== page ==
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SETDA Appraises Broadband Speed Testing Tools

A national organization of state education technology directors has published the results of a comparison of tools that schools can use to assess their broadband capabilities in preparation for coming online Common Core assessments and the use of other digital resources. The State Educational Technology Directors Association (SETDA) hired Netcraft, an Internet services company, to do the analysis of three free services:

The results are shared in a publicly available report, "Netcraft Analysis: Online Speed Testing Tools."

SETDA commissioned the Netcraft study to "highlight" technical differences in the way broadband speed tests work. The idea is to run each service from the school network and then analyze the findings to determine how suitable the bandwidth is to support various Internet uses.

The Smarter Balanced test is specifically structured to address readiness for online assessments. The test, which only runs on Firefox, Safari, and Google Chrome browsers, requests input on which test--mathematics or English language arts--is being considered and how many students will be tested at one time. The results share download and upload speeds and also offer an assessment about whether the throughput is sufficient or not to support that many simultaneous test-takers.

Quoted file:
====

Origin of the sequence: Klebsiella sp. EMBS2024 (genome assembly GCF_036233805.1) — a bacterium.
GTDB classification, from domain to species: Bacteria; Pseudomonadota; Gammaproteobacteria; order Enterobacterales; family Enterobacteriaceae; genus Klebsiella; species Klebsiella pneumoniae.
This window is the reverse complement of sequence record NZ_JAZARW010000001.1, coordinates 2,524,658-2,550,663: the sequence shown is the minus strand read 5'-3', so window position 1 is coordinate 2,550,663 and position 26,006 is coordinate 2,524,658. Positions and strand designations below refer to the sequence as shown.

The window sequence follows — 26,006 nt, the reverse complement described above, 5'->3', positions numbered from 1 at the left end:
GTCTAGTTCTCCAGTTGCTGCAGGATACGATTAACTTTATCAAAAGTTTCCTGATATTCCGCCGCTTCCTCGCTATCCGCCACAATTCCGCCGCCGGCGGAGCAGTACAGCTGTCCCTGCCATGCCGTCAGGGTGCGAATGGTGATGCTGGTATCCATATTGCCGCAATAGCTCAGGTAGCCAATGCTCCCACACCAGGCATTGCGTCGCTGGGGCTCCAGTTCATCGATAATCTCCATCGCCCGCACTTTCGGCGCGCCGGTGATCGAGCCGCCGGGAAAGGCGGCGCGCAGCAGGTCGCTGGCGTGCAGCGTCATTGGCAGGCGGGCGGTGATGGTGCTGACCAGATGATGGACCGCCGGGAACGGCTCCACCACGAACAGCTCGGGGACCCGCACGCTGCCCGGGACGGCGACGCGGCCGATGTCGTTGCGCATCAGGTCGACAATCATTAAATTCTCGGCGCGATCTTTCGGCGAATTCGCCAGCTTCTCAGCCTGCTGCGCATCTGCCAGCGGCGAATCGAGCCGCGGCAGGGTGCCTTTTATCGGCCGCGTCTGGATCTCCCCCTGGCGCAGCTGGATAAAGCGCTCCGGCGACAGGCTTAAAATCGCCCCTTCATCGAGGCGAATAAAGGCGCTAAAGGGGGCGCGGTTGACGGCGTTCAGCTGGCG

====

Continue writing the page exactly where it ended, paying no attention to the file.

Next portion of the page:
The School Speed Test provides results of broadband testing of a single computer and then in a frequently-asked questions page provides an extrapolation for how viable those results are for running various types of Internet applications, such as voice-over-IP and video curriculum.

SpeedTest reports the maximum connection speed of the tested computer without evaluation for a school environment specifically.

The 2012 SETDA study, The Broadband Imperative, recommends that all schools pursue a baseline of Internet connectivity equal to 100 Mbps per 1,000 students and staff by 2014; by 2017, that capacity should be increased to one gigabit per second per 1,000 students and staff.

"Access to robust and affordable broadband for education--in and out of school--is vital to preparing today's students for college and careers," said Douglas Levin, SETDA executive director. "Schools must regularly evaluate the quality of their Internet connectivity to ensure it meets the current and future needs of students and educators. School broadband speed tests play an integral role in this process."

Full Disclosure: Reporter Dian Schaffhauser is currently developing a report with SETDA on the topic of data interoperability.

About the Author

Dian Schaffhauser is a writer who covers technology and business for a number of publications. Contact her at dian@dischaffhauser.com.

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